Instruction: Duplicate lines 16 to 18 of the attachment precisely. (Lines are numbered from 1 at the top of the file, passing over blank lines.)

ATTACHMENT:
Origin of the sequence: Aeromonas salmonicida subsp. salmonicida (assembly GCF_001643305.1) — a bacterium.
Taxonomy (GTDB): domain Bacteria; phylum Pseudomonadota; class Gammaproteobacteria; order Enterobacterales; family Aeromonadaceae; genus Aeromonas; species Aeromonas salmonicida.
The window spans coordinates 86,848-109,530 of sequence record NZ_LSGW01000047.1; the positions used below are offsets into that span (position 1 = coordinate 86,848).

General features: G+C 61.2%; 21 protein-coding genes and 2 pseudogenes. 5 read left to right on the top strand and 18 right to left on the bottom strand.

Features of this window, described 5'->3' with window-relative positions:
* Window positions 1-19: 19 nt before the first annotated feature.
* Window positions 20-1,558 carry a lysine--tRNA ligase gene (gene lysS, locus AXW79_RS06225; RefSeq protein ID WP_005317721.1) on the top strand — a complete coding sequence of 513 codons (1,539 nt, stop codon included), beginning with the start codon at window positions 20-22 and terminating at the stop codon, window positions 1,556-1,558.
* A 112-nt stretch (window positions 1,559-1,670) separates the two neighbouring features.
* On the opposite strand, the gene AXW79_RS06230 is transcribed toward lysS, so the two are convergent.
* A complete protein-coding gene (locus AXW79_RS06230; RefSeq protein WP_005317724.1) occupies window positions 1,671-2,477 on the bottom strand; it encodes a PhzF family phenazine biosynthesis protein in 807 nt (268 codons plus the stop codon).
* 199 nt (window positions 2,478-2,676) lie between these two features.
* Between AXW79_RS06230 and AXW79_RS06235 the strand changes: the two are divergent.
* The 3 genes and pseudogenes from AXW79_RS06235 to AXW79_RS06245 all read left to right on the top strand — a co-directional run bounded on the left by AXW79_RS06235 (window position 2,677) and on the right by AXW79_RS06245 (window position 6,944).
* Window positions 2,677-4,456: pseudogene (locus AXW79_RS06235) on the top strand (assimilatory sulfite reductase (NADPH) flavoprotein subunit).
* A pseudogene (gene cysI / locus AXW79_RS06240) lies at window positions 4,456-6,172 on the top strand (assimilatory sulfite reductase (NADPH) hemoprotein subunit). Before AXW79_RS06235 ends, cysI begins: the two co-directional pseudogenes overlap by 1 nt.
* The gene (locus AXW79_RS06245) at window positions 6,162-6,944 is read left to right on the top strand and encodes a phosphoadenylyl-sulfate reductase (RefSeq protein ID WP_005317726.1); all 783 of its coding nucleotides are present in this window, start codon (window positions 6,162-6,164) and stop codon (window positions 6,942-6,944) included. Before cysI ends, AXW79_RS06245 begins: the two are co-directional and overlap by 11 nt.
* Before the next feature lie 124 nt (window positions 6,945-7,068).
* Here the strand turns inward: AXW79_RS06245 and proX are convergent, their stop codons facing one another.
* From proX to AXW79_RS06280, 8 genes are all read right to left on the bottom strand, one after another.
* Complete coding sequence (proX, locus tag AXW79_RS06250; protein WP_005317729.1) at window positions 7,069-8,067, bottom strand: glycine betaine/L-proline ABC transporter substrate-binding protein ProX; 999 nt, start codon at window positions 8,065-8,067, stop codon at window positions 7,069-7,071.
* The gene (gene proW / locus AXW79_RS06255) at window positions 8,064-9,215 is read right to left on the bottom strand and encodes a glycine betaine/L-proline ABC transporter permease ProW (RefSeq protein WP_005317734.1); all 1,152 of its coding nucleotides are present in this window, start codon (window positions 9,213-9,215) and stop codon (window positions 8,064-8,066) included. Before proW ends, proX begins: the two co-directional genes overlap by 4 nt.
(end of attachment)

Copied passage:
* The gene (locus AXW79_RS06245) at window positions 6,162-6,944 is read left to right on the top strand and encodes a phosphoadenylyl-sulfate reductase (RefSeq protein ID WP_005317726.1); all 783 of its coding nucleotides are present in this window, start codon (window positions 6,162-6,164) and stop codon (window positions 6,942-6,944) included. Before cysI ends, AXW79_RS06245 begins: the two are co-directional and overlap by 11 nt.
* Before the next feature lie 124 nt (window positions 6,945-7,068).
* Here the strand turns inward: AXW79_RS06245 and proX are convergent, their stop codons facing one another.